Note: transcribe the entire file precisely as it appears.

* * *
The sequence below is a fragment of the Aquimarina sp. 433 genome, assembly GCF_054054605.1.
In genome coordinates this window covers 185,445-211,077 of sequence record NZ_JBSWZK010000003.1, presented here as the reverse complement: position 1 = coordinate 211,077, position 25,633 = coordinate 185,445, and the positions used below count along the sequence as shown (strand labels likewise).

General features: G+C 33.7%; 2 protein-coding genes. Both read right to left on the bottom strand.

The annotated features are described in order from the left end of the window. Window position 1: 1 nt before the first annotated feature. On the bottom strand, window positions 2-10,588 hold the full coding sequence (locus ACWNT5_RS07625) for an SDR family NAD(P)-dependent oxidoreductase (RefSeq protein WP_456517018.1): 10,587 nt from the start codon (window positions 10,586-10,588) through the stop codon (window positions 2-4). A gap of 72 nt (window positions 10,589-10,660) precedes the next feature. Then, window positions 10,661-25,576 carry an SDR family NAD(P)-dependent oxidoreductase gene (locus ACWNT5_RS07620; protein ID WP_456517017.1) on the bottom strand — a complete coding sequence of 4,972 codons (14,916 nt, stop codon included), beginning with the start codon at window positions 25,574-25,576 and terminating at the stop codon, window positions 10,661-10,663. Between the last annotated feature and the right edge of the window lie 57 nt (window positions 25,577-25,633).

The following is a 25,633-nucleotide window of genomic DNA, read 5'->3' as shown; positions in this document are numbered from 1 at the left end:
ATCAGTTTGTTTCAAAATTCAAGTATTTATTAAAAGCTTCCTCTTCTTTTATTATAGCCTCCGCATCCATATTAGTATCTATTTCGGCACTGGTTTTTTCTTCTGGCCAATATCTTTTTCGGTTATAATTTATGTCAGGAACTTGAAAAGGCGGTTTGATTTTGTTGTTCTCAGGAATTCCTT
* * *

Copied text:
The sequence below is a fragment of the Aquimarina sp. 433 genome, assembly GCF_054054605.1.
In genome coordinates this window covers 185,445-211,077 of sequence record NZ_JBSWZK010000003.1, presented here as the reverse complement: position 1 = coordinate 211,077, position 25,633 = coordinate 185,445, and the positions used below count along the sequence as shown (strand labels likewise).

General features: G+C 33.7%; 2 protein-coding genes. Both read right to left on the bottom strand.

The annotated features are described in order from the left end of the window. Window position 1: 1 nt before the first annotated feature. On the bottom strand, window positions 2-10,588 hold the full coding sequence (locus ACWNT5_RS07625) for an SDR family NAD(P)-dependent oxidoreductase (RefSeq protein WP_456517018.1): 10,587 nt from the start codon (window positions 10,586-10,588) through the stop codon (window positions 2-4). A gap of 72 nt (window positions 10,589-10,660) precedes the next feature. Then, window positions 10,661-25,576 carry an SDR family NAD(P)-dependent oxidoreductase gene (locus ACWNT5_RS07620; protein ID WP_456517017.1) on the bottom strand — a complete coding sequence of 4,972 codons (14,916 nt, stop codon included), beginning with the start codon at window positions 25,574-25,576 and terminating at the stop codon, window positions 10,661-10,663. Between the last annotated feature and the right edge of the window lie 57 nt (window positions 25,577-25,633).

The following is a 25,633-nucleotide window of genomic DNA, read 5'->3' as shown; positions in this document are numbered from 1 at the left end:
ATCAGTTTGTTTCAAAATTCAAGTATTTATTAAAAGCTTCCTCTTCTTTTATTATAGCCTCCGCATCCATATTAGTATCTATTTCGGCACTGGTTTTTTCTTCTGGCCAATATCTTTTTCGGTTATAATTTATGTCAGGAACTTGAAAAGGCGGTTTGATTTTGTTGTTCTCAGGAATTCCTT